Siri also launches apps, gives sports scores, provides the temperature and more. It even retains some of the quirkiness of its iPhone counterpart — when I asked the Apple TV Siri why it does not speak, the system responded with: "No one likes a Chatty McChatterson when there's a show on."

But there are shortcomings. Siri currently only works with iTunes, Netflix, Hulu, HBO, and Showtime. Apple has promised that universal voice search support will be available in the future, but for now, you won't get that with your purchase.

Even more baffling is the fact that Siri does not work at all with Apple Music or any personally owned iTunes Store music content.




But perhaps the biggest sin of all is that there is currently no way to search on the App Store with Siri. Coupled with the lack of support for the iOS Remote app, and searching for apps is a frustrating process.

All of this feels like early days, and things that Apple will be able to fix over time with gradual improvements. But it's hard not to knock the device for not supporting these capabilities out of the box.




tvOS and the App Store



Despite our issues with search, we feel the tvOS App Store is off to a great start. At launch, there are said to be more than 1,000 apps already available to download, many of them free and universal apps also available on iOS.

Upon launching the App Store, we were able to navigate to the "Purchased" tab and see a list of more than 40 applications we had already installed on our iPhone or iPad. This cross-platform support with iCloud more tightly brings the Apple TV into the company's ecosystem, and makes for a great experience out of the box.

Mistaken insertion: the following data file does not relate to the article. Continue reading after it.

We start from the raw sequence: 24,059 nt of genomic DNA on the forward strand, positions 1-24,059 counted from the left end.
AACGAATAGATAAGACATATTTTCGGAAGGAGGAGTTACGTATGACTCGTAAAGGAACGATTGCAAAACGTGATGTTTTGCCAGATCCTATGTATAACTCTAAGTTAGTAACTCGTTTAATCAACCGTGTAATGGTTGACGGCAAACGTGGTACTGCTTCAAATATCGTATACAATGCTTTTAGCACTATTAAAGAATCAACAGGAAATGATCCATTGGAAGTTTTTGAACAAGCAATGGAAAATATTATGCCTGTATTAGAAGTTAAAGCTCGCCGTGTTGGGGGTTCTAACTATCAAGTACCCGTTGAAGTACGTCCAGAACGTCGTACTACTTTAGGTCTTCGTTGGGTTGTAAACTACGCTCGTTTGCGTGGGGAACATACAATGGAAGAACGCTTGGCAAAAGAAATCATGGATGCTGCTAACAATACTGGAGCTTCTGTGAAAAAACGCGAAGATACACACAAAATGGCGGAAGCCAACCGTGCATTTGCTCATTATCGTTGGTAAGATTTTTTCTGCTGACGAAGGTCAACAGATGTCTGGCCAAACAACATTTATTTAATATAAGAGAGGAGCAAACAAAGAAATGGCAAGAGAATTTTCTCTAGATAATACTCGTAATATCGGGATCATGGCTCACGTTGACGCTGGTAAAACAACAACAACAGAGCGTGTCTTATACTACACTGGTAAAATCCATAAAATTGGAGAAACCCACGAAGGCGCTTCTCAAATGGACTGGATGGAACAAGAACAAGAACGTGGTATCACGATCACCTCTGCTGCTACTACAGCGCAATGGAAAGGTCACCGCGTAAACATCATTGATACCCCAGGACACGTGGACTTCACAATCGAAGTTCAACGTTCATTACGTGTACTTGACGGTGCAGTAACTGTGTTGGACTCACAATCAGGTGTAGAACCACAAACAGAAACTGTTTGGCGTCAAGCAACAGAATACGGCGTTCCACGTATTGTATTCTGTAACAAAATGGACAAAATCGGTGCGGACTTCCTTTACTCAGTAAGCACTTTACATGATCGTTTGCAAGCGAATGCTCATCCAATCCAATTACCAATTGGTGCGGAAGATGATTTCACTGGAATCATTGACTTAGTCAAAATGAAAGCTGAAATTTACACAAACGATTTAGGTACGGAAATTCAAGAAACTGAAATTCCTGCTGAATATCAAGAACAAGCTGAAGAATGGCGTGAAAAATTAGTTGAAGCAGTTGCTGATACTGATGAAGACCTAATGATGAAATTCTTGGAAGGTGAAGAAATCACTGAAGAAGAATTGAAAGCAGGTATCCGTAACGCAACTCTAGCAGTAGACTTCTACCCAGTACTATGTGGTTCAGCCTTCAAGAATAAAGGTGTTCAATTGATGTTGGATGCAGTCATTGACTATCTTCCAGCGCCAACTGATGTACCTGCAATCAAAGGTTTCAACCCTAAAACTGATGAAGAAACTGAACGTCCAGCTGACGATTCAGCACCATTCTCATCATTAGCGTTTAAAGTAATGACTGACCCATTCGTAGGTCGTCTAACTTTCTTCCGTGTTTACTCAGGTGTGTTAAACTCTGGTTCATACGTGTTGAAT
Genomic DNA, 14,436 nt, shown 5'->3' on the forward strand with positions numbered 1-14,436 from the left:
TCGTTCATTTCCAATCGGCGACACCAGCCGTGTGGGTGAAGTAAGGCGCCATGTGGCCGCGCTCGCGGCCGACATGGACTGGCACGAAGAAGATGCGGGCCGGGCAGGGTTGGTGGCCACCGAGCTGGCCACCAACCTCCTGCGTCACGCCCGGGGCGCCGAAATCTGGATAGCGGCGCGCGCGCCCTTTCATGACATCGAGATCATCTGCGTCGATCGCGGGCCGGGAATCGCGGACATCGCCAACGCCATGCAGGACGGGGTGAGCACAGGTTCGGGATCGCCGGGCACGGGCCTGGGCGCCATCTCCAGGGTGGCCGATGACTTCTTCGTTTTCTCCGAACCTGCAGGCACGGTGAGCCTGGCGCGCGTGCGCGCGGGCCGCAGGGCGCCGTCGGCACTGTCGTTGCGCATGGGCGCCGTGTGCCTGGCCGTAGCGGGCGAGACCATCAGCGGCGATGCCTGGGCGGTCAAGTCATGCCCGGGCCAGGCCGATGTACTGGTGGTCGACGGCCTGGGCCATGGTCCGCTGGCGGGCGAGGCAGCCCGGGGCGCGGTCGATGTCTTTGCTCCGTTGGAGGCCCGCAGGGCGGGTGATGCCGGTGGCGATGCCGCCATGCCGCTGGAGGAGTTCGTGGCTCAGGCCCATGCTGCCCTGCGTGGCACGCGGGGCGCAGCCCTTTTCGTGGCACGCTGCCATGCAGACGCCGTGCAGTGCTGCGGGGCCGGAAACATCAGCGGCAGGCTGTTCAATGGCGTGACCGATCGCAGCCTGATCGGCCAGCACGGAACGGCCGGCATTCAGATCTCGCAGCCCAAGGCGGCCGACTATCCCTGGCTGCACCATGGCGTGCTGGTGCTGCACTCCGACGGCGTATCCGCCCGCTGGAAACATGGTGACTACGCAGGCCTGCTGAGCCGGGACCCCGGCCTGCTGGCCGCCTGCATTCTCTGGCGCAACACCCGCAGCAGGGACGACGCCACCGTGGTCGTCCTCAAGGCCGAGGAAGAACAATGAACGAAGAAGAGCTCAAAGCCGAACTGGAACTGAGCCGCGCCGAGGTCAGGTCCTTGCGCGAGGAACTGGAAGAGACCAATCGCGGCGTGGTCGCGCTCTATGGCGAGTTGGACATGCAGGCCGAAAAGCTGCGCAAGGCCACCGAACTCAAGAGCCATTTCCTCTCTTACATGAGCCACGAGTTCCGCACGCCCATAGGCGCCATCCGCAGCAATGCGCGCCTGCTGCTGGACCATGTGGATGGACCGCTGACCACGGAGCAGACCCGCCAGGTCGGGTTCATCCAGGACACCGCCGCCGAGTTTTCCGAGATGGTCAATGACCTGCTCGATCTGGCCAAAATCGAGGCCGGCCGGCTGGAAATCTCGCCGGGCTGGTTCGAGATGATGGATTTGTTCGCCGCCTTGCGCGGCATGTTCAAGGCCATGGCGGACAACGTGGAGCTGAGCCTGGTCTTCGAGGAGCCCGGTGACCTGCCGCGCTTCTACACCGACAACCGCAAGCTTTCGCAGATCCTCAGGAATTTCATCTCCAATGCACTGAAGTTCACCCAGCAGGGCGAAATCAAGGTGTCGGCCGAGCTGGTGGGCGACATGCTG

Developers can choose to make their own, separate TV apps, but the real benefit for consumers will be when apps are universal, allowing them to buy once and own an app across all devices.
Developers can choose to make their own, separate TV apps, but the real benefit for consumers will be when apps are universal, allowing them to buy once and own an app across all devices.
For example, we purchased Geometry Wars 3 on our iPhone, and were able to immediately download the same app for free on our iPad and our fourth-generation Apple TV. Playing the game with dual thumbsticks on the Apple TV was the ideal experience, but thanks to iCloud game save syncs, we could also bring our saved progress with us on the go, and play Geometry Wars with the touchscreen on our iPhone.

In this example it's easy to see how the Apple TV will become a crucial part of the Apple ecosystem for many users.

Much like with the debut of the iOS App Store, the first-generation iPad, and this year's debut of the Apple Watch, applications on the tvOS App Store are hit or miss. Apple would be wise to improve discovery as well — the App Store currently lacks a top downloads list, which is a fun way to see what's popular on iOS. (Update: After this review was published, Apple flipped the switch on a "Top Charts" section for tvOS)

Some apps have been rebuilt from the ground up to take advantage of the new Apple TV, like HBO Now. Some are simply basic ports of the previous barebones Apple TV apps, like NHL GameCenter (to which an update is coming in early 2016). And then there are some apps where we have to wonder why they exist, like Zillow.

But that's the great part about having a broad App Store: There's a little something for everyone here, and it's only going to get better as time goes on. Developers are, for the most part, only limited by their own creativity, and we're optimistic that the tvOS App Store is going to be a big deal heading forward.

And while they are entirely cosmetic, the Apple TV's live wallpapers are absolutely gorgeous and hypnotic. Not much else to say, except, wow.




Controller support and gaming